In joining the group, Arad was given assurances of academic independence. But in April 2006, the Lithuanian daily Respublika called Arad a war criminal for having fought with the anti-Nazi Soviets. Within months, the state’s prosecutors began an investigation into Arad. After an international outcry, part of the investigation was dropped in the fall of 2008. Prosecutors issued a statement calling on “the public” to provide more evidence, citing an anonymous “expert historian” who attacked a book Arad had published in 1979. Observers were puzzled. Arad quit the commission and is now listed on its website as having his “membership suspended.” In protest against the entire enterprise, another member of the commission, British historian Martin Gilbert, resigned.

But this turmoil at the commission was only the beginning. On May 5, 2008, following demands made earlier that year in the daily Lietuvos Aidas, state prosecutors sent armed police to look for two Jewish female Holocaust survivors, both veterans of the anti-Nazi partisan resistance. One, 87-year-old Fania Yocheles Brantsovsky, is a librarian at the Vilnius Yiddish Institute.

The other was Rachel Margolis. As a researcher at the local Holocaust museum, Margolis had made a sensational rediscovery of the diary of a Christian Pole named Kazimierz Sakowicz, who witnessed thousands of murders at Ponar. Sakowicz reported that the volunteer killers were mostly locals. For this discovery and the subsequent publication of the diary in 1999 (Yale University Press brought out an English edition in 2005), Margolis had become a target of hatred for those who adhere to the ideology of a “double genocide.”

Both women had been incarcerated in the Vilna ghetto, and both lost their parents and siblings in the Holocaust. Both escaped the ghetto on different dates in September 1943, and both joined Soviet-sponsored anti-Nazi partisans in the forest. It was this last fact that enabled prosecutors to allege in “pre-trial investigations” that the two women should be considered war criminals for having fought with the Soviets.

Like Arad, Brantsovsky and Margolis were investigated for war crimes without any charges or specific allegations, just innuendo based on published Holocaust memoirs. “At least the anti-Semites finally began to read our memoirs,” Margolis told me.

The defamation campaign against Lithuanian Holocaust survivors reached a peak at the end of May 2008, when prosecutors told the media that the two women could not be located. This gave rise to Internet posts claiming “the Jews hide their own criminals.” But Fania Brantsovsky works at the Vilnius Yiddish Institute at Vilnius University, a minute’s walk from the presidential palace, and Rachel Margolis is easily reachable in Rechovot. Both were found in minutes during the course of reporting this piece.

When confronted, chief prosecutor Rimvydas Valentukevicius, from the Division of Special Investigations at the Prosecutor General’s Office of Lithuania, told Swedish journalist Arne Bengtsson: “We are investigating criminal activities, which could be crimes against humanity. The information has to be checked. It is a normal procedure. I see nothing political in that. Why is there so much interest in them? Is it only because they are Jewish?” In reply to this oft-repeated prosecutorial rejoinder to press inquiries, Shimon Alperovich, 81, chairman of the Jewish community of Lithuania, wrote in a widely circulated public letter: “The prosecutors in Lithuania do not cease to persecute anti-Nazi Jewish partisans. The Prosecution Service’s claims that ‘hundreds of witnesses are being questioned’ are belied by the fact that only Jewish names are ever heard in the media: Yitzhak Arad, Fania Brantsovsky, Rachel Margolis, and others.”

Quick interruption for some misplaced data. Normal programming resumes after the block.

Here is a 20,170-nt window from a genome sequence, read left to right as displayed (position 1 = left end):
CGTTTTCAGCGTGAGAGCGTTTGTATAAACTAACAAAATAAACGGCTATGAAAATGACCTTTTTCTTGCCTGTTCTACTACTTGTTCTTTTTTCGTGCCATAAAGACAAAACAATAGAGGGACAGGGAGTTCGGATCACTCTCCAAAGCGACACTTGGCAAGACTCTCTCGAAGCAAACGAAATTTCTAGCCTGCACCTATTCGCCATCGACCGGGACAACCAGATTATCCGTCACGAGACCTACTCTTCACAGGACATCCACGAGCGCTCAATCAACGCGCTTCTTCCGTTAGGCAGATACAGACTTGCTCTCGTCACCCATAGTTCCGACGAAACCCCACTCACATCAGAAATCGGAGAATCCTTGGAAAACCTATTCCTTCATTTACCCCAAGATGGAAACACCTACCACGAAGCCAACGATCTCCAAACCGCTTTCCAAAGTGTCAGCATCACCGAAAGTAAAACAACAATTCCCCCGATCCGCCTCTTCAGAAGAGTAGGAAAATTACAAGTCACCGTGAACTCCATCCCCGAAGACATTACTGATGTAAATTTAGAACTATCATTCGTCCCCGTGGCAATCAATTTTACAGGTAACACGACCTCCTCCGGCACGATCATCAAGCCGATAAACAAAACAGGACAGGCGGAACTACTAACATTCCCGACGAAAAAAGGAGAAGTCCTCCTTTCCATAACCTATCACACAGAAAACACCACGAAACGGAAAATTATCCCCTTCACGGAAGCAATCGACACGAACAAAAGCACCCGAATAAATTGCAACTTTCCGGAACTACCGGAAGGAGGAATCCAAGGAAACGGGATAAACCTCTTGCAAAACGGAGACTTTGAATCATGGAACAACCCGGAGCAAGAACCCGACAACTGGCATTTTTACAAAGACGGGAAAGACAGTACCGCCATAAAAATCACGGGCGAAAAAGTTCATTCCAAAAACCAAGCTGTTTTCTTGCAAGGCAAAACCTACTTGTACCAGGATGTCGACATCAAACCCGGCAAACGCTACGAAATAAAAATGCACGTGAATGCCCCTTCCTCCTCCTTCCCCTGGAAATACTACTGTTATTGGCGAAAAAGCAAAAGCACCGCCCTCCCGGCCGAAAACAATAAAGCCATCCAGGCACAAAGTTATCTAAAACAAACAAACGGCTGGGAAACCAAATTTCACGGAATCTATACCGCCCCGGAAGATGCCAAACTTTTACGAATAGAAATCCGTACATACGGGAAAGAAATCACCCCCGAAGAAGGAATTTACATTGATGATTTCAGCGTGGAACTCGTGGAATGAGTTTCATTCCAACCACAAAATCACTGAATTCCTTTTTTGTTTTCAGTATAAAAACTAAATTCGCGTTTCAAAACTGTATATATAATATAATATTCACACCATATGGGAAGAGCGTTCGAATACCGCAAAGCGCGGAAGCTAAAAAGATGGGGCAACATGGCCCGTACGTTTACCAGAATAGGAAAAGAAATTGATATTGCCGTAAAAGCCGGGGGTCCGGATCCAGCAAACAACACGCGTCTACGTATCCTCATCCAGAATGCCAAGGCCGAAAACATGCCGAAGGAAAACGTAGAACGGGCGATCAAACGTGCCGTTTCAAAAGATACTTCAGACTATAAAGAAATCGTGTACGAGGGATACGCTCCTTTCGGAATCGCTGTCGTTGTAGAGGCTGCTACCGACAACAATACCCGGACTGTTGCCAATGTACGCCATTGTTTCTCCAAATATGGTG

Thankfully, there has been one fortunate wrinkle to this story. For those who believe in double genocide, it is important to have a paper trail of investigations into “Soviet Jewish partisans” to “equal” investigations into Nazi war criminals—and, in Lithuania, this effort has recently gone spectacularly wrong. For the first time since the collapse of the Soviet Union, Western embassies in Eastern Europe began to honor persons hounded by state prosecutors. The Irish ambassador, Donal Denham, boldly hosted a reception at his residence within weeks of police questioning Brantsovsky. Then-U.S. Ambassador John Cloud issued Brantsovsky a certificate of honor. The British and Norwegian ambassadors recruited Brantsovsky to lead walks through the former Vilna ghetto for the Lithuanian capital’s diplomatic corps. The president of Germany awarded Brantsovsky the Federal Cross of Merit last October. Within minutes of the award’s presentation, Lithuania’s main Internet news portal published a vicious attack calling Brantsovsky a mass murderer.

The state’s prosecution service will neither charge nor clear Rachel Margolis for her “crime” of surviving the Vilna ghetto, putting her in a legal limbo, which in effect makes it impossible for her to visit the country where she was born and where her parents are buried. “Tell your readers,” she told me, “that the anti-Semites will never succeed to turn history upside down, because the free world knows the truth. They know who the Nazis were and they know who the victims were. It’s really very simple.” She adds one more thing, from her home in Israel: “Tell them that I want to return once more to see my hometown, Vilna.”

Dovid Katz is the research director of the Vilnius Yiddish Institute and a cofounder of the Litvak Studies Institute. He is the author of Lithuanian Jewish Culture and the website HolocaustInTheBaltics.com.